The logistical challenges of working in a particularly isolated environment were handled by a construction crew under the direction of Ken Uracius of Stone and Lime Imports and owner’s representative Kelly Clark of the National Park Service. The engineering design team, with input from the architecture team led by Susan Turner of Lord Aeck Sargent, was able to focus on the challenges of large-scale brick growth, tying new vaulting into existing, horizontal reconstruction of a structure originally built vertically, and movement and potential collapse of unresisted thrust in the vaulting.
In modern construction, it is common to leave regularly spaced expansion joints in brick masonry, roughly every 24 feet in the southeastern Unites States. But the reconstruction of Fronts 4 and 6 required that roughly 400 feet of brick walls (Figure 8) be rebuilt without jointing and be done on a relatively tight schedule, with a non-hurricane working window of only six months a year. Fortunately, experience with similar issues at Fort Washington, Maryland had taught the team that they were able to force early permanent growth into the masonry with extended submersion of the bricks. Careful measurement work on extended brick soaks by Mike Schuller’s team at Atkinson-Noland of Boulder, Colorado had shown that seven to 28 day soaks could force enough growth in the bricks prior to their installation to avoid pushing the bastions apart. Without the pre-wetting, up to four inches of wall movement was anticipated.
Tying new vaulting on the face of the scarp walls back into the existing vaulting behind the scarp was interesting. The Florida State Historic Preservation Officer had asked the team not to use metals to make a tension tie of the new construction back to the existing, although Series 316 stainless steel and bronze both have reasonably good track records of holding up well in a marine environment. By judiciously cutting in the existing vaults and laying in tie bricks (Figure 9) then carefully laying out the brick coursing around the ties (Figure 10), the team was able to achieve a continuity similar to the original.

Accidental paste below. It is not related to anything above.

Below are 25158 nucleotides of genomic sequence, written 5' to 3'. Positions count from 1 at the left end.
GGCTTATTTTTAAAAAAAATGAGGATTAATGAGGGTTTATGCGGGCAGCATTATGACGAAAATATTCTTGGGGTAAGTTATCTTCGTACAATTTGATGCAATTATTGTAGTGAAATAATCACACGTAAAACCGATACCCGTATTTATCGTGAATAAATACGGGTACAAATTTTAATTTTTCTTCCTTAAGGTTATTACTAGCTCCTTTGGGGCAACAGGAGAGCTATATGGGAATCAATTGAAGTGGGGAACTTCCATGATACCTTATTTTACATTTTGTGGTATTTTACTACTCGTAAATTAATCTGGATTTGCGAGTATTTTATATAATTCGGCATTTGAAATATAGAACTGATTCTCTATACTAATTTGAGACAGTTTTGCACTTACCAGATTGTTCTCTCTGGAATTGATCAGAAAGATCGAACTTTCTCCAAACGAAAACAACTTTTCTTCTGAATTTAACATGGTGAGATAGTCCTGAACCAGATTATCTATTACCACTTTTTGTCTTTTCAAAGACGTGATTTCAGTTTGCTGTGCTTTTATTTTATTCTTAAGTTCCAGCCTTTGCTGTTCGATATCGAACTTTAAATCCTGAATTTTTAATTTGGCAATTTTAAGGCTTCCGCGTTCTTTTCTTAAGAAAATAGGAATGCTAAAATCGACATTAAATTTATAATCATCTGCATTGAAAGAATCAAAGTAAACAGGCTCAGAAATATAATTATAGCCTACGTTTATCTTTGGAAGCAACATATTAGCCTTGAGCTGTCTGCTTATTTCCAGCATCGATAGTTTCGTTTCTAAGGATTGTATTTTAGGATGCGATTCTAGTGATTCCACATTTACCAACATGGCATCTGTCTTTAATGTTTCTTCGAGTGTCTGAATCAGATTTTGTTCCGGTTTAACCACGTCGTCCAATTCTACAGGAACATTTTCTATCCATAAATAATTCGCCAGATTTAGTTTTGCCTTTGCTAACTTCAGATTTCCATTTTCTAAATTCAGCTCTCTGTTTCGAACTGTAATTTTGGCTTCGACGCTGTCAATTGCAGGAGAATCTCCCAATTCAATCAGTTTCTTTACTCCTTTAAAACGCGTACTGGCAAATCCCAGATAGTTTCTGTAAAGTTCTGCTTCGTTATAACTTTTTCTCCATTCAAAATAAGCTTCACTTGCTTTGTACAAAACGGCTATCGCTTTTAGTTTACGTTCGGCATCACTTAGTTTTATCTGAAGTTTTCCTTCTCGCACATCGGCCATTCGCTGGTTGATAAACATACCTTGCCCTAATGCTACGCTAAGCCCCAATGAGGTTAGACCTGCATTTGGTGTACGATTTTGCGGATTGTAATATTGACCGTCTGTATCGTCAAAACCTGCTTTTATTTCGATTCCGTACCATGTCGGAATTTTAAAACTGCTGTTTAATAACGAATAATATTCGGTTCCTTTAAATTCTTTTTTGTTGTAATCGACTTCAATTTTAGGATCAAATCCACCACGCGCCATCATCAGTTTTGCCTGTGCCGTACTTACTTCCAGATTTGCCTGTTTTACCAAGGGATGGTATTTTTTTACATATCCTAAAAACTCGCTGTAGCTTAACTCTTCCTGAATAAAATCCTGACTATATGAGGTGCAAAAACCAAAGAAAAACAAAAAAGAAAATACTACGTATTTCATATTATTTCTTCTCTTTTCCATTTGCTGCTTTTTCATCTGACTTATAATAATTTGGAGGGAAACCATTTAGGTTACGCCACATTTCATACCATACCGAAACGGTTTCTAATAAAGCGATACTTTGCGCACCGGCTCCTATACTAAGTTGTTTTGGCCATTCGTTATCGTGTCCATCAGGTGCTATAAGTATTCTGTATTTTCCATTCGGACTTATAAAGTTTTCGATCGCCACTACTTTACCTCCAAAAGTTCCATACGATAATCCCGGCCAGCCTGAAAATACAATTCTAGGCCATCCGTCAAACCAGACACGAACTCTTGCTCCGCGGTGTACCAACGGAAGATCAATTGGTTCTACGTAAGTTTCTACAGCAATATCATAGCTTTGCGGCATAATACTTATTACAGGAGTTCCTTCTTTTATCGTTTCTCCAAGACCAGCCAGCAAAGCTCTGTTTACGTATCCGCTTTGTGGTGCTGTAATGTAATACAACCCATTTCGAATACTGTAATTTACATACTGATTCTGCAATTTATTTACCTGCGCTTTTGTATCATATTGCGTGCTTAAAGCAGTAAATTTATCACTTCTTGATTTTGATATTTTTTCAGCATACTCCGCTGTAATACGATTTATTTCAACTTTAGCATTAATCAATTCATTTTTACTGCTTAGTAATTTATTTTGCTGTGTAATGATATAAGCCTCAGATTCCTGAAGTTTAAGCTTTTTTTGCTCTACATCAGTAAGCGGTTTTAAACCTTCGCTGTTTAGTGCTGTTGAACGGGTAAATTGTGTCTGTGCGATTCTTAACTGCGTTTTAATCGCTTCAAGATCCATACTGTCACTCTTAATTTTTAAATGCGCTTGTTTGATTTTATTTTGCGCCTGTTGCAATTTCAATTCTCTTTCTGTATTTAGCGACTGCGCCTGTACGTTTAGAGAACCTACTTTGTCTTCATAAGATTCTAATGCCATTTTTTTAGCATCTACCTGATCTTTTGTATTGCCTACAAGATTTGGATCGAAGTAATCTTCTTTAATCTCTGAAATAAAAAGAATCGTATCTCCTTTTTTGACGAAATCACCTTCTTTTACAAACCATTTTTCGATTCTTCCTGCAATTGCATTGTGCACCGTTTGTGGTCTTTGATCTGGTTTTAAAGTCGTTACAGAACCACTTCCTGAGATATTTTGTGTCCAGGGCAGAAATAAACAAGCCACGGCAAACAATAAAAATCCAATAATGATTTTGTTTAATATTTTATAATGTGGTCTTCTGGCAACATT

The original 19th century construction of the fort had, of course, proceeded vertically from the ground upward, building centering (formwork) for the vaulting and removing the centering once the vaults had been built. Reconstruction was instead horizontal (Figure 11), starting in the moat and moving horizontally into the scarp walls, shoring as necessary and depending on arching action overhead wherever possible. Reconstruction did require that the brick coursing be laid out, course by course and wythe by wythe, in order to match the tie bricks and achieve the final bond pattern.
Finally, the greatest concern was the possibility that deep cuts in the scarp wall could destabilize the casemate vaulting behind the scarp. Three different analytical models (two finite element and one based on graphic statics) had shown that the arch supporting the vaulting was close enough to being unstable (Figures 12, 13 and 14) that the depth of the reconstruction had to be tightly limited and that certain columns had to be restrained during the disassembly and reconstruction.
While only one of the four engineering challenges of the construction was readily apparent before the design started, a careful focus on the short and long-term behavior of the materials and of the historic structural systems, combined with input from the whole owner, design and construction teams led to a successful reconstruction of two of Fort Jefferson’s failing scarp walls.▪
This article is a condensation of presentations given at The Association for Preservation Technology, Victoria, British Columbia in September, 2011 and at The Masonry Society, San Antonio, Texas in October, 2011. Those presentations focused on different aspects of the same project.